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Research Letter |

Southern Medical Students’ Views on Medicaid Expansion

Esme B. Cullen1; Karen E. Hauer, MD, PhD2; Leo Eisenstein3; Christy K. Boscardin, PhD2; Steven A. Schroeder, MD2
[+] Author Affiliations
1University of California–San Francisco, San Francisco
2Department of Medicine, University of California-San Francisco, San Francisco
3Harvard Medical School, Boston, Massachusetts
JAMA Intern Med. 2016;176(2):254-256. doi:10.1001/jamainternmed.2015.6835.
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This cross-sectional study surveys medical students in 8 Southern public medical schools about Medicaid eligibility in their states.

The US Supreme Court’s 2012 ruling on the Affordable Care Act (ACA) made one of the law’s signature features optional rather than mandatory: states could choose whether to expand income-based eligibility for Medicaid programs. As of August 2015, 22 states declined expanding Medicaid; most of these are in the South, the US region with the highest proportion of uninsured individuals.1 Medical students will inherit the reformed health care system and thus are stakeholders in these state decisions. We surveyed medical students in 8 Southern non–Medicaid-expanding states to ascertain their knowledge and attitudes toward coverage expansion.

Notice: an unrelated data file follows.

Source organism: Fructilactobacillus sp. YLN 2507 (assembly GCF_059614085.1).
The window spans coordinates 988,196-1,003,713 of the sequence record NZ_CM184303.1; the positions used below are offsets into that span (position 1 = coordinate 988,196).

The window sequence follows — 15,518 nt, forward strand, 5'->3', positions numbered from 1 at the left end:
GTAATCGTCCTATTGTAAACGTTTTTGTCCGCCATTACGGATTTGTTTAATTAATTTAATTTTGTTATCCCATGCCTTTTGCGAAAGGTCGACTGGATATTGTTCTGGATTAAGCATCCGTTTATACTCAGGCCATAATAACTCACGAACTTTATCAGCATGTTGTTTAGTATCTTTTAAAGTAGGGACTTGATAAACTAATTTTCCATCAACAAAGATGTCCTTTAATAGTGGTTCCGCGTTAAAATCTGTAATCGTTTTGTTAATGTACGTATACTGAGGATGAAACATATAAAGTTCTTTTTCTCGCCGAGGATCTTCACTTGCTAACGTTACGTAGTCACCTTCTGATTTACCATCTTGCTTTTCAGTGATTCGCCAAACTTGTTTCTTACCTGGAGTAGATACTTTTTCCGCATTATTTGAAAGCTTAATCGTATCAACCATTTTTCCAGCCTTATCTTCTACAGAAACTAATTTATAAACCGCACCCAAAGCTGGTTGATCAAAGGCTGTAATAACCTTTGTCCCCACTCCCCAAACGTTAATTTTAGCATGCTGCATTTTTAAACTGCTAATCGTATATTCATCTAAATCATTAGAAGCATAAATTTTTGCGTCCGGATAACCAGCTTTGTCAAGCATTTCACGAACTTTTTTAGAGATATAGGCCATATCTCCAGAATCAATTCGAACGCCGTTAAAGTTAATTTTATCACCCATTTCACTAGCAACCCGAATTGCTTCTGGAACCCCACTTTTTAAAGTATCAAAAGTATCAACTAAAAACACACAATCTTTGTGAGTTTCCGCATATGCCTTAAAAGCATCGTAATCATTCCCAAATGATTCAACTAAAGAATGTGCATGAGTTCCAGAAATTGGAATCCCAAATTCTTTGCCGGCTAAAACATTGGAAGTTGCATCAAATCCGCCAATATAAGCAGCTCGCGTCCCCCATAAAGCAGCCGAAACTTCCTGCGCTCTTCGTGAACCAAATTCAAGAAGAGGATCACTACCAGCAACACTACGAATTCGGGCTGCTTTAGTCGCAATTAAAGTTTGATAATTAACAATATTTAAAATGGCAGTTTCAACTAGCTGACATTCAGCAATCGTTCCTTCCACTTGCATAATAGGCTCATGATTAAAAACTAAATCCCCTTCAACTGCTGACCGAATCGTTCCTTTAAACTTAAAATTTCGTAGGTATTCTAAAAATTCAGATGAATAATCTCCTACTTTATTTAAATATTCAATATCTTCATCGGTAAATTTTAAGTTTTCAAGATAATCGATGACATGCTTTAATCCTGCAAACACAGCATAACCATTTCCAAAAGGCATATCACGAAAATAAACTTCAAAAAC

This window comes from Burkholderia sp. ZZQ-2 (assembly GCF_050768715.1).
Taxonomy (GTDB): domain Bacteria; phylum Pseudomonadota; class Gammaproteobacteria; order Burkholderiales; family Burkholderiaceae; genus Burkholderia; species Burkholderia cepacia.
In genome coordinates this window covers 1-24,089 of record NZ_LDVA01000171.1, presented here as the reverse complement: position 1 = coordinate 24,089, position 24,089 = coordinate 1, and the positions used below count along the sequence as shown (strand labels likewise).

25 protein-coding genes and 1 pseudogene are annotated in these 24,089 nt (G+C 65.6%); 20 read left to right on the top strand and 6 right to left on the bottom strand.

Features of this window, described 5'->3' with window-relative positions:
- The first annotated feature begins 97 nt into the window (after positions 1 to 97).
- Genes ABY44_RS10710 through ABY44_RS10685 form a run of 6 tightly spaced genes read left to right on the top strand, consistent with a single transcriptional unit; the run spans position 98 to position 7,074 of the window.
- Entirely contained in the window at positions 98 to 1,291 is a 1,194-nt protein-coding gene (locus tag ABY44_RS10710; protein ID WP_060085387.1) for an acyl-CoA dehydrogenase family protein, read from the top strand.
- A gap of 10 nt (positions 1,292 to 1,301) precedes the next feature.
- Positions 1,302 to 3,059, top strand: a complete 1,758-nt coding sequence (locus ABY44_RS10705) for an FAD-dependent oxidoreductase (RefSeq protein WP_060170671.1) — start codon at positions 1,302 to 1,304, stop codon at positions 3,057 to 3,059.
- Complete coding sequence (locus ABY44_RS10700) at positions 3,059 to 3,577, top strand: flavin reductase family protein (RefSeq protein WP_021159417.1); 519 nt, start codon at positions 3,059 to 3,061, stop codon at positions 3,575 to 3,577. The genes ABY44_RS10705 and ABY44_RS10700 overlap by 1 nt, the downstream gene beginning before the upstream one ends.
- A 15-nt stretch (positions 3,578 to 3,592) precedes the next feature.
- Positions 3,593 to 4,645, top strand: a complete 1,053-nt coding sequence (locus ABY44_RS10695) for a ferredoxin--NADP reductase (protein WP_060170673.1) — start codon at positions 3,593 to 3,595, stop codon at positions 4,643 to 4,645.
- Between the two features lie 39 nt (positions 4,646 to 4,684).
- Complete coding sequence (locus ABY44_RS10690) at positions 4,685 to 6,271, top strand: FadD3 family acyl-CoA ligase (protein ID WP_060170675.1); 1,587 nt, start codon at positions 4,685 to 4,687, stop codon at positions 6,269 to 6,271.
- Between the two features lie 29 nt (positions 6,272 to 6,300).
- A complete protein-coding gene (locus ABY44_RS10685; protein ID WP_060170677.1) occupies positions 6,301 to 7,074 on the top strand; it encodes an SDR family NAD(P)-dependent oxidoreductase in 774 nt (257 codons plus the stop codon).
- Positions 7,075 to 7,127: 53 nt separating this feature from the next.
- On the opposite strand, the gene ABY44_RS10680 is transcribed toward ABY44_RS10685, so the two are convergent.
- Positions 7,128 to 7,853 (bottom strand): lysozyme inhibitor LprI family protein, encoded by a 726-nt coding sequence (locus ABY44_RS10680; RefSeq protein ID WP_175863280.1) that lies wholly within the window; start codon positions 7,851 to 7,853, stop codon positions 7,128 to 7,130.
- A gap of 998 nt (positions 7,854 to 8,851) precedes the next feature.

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Medical Student Perception of Income Eligibility for an Individual on Medicaid in Their State

Childless adults are not eligible for Medicaid in these states, regardless of income.

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The American Medical Association is accredited by the Accreditation Council for Continuing Medical Education to provide continuing medical education for physicians. The AMA designates this journal-based CME activity for a maximum of 1 AMA PRA Category 1 CreditTM per course. Physicians should claim only the credit commensurate with the extent of their participation in the activity. Physicians who complete the CME course and score at least 80% correct on the quiz are eligible for AMA PRA Category 1 CreditTM.
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